You know what actually gave Titanic its emotional heft? It wasn’t the star-crossed romance between pretty young lovers. It was the band playing on. It was the elderly couple spooning on the bed as their cabin filled with water. It was the mother telling bedtime stories to her children to keep them calm despite the hopelessness of their situation.


Sadly, director Paul WS Anderson – he of Resident Evil, Alien vs Predator and steampunk The Three Musketeers fame – hasn’t realised this, and in Pompeii we therefore get an Ancient World-set disaster flick that takes as its core an utterly trite, uninvolving romance that doesn’t ring true at all.

Because as much as Leonardo DiCaprio and Kate Winslet were mocked, they at least had onscreen charisma and chemistry. Pompeii lead Kit Harington may get to flash his six-pack a lot but his character – a surly, vengeful Celtic gladiator – just feels like a rehash of his character in Game of Thrones. As the daughter of a well-to-do Pompeii businessman, Emily Browning is supposed to represent principled goodness; but she has a doll-like vacancy about her. She does at least look of the era though, unlike Kiefer Sutherland’s villain, who continually distracts with his American accent and decidedly non-Roman appearance.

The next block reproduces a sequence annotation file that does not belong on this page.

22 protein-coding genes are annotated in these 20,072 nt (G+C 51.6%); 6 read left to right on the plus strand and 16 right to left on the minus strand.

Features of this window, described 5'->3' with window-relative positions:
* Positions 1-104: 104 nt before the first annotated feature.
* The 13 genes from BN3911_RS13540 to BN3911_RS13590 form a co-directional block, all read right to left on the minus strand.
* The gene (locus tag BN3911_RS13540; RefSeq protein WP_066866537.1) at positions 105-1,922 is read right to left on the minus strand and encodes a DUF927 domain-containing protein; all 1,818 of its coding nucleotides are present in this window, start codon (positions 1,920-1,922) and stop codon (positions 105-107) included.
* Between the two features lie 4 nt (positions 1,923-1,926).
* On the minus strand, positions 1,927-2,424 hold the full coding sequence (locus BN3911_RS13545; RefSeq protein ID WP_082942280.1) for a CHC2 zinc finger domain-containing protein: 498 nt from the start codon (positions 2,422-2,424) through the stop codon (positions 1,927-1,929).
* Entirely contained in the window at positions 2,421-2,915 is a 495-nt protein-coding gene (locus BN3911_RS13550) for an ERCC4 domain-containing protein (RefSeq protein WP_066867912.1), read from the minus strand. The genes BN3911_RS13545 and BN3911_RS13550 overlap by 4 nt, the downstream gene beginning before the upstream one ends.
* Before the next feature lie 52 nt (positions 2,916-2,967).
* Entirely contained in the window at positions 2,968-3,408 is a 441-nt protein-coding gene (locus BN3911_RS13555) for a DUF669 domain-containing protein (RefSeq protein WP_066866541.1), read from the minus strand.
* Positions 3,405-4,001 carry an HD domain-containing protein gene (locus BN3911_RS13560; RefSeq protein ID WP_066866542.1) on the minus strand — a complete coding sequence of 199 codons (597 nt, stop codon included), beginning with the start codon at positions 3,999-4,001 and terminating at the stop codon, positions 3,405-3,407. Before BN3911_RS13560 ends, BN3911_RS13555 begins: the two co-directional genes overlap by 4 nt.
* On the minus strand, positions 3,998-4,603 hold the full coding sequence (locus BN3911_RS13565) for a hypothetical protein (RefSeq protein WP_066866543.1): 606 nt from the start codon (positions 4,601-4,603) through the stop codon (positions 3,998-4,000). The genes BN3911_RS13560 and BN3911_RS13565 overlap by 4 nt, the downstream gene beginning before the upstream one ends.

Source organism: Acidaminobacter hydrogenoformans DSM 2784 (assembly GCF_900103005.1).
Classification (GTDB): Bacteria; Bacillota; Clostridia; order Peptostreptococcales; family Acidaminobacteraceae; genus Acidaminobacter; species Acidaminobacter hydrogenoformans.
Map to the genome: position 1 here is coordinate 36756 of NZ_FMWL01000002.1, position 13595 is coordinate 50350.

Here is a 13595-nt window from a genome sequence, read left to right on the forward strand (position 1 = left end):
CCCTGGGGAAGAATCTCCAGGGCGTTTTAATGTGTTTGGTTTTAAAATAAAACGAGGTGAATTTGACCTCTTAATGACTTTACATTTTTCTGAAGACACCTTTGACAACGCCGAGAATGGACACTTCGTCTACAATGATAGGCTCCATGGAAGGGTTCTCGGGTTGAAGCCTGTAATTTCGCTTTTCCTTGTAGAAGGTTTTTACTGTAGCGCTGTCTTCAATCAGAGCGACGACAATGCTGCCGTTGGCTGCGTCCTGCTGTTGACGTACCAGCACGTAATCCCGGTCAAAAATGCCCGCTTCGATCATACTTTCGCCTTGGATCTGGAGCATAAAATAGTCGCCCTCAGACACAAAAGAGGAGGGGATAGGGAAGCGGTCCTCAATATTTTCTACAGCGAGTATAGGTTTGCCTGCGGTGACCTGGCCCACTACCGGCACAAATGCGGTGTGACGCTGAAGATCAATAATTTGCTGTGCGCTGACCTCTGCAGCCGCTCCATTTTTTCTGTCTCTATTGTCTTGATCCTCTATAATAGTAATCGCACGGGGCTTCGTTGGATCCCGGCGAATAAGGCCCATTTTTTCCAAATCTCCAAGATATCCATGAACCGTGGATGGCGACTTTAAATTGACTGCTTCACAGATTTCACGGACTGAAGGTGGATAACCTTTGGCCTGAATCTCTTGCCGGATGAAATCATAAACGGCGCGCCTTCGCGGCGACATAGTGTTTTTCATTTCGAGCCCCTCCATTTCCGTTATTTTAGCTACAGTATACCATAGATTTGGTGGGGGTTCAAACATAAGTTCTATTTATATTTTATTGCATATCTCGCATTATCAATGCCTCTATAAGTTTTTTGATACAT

Pompeii would honestly have benefited more from adopting the same approach as 1970s disaster flicks like The Towering Inferno or The Poseidon Adventure. In these, a diverse ensemble cast of characters, each struggling with their own issues, is forced together. Pompeii could have been TV series Rome with a $100 million budget and top class special effects. Instead, it feels like a bad role-playing campaign where the plot is driven by coincidence. Example: “Oh look, the man who slaughtered my parents 15 years ago is here right now, intent on marrying the woman I love after meeting her for two minutes.”

To be fair, the gladiatorial scenes in Pompeii are coherently choreographed and genuinely exciting – even if weirdly bloodless for a film with a 16 age restriction. Overall, the production looks plush and convincing; there seems to have been a lot of effort spent on accurately depicting what life was like in the popular Roman holiday town. The multiple-staged eruption of Mount Vesuvius is also spectacular and benefits from the nice-but-still-not-essential 3D.


It’s just a pity that you never really care about anyone caught up the carnage. And as a result you have nothing to help suspend your disbelief that in such an apocalyptic scenario, people would still prioritise personal grudges and pretty girls above their own survival.

Pompeii’s final moment is about as cheesy as you can get. Expect groaning in the cinema for this reason, but also the sad fact that it calls to mind a dozen genuine archaeological finds that would have made for far more interesting stories than this glossy fake.

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Last Updated: February 26, 2014


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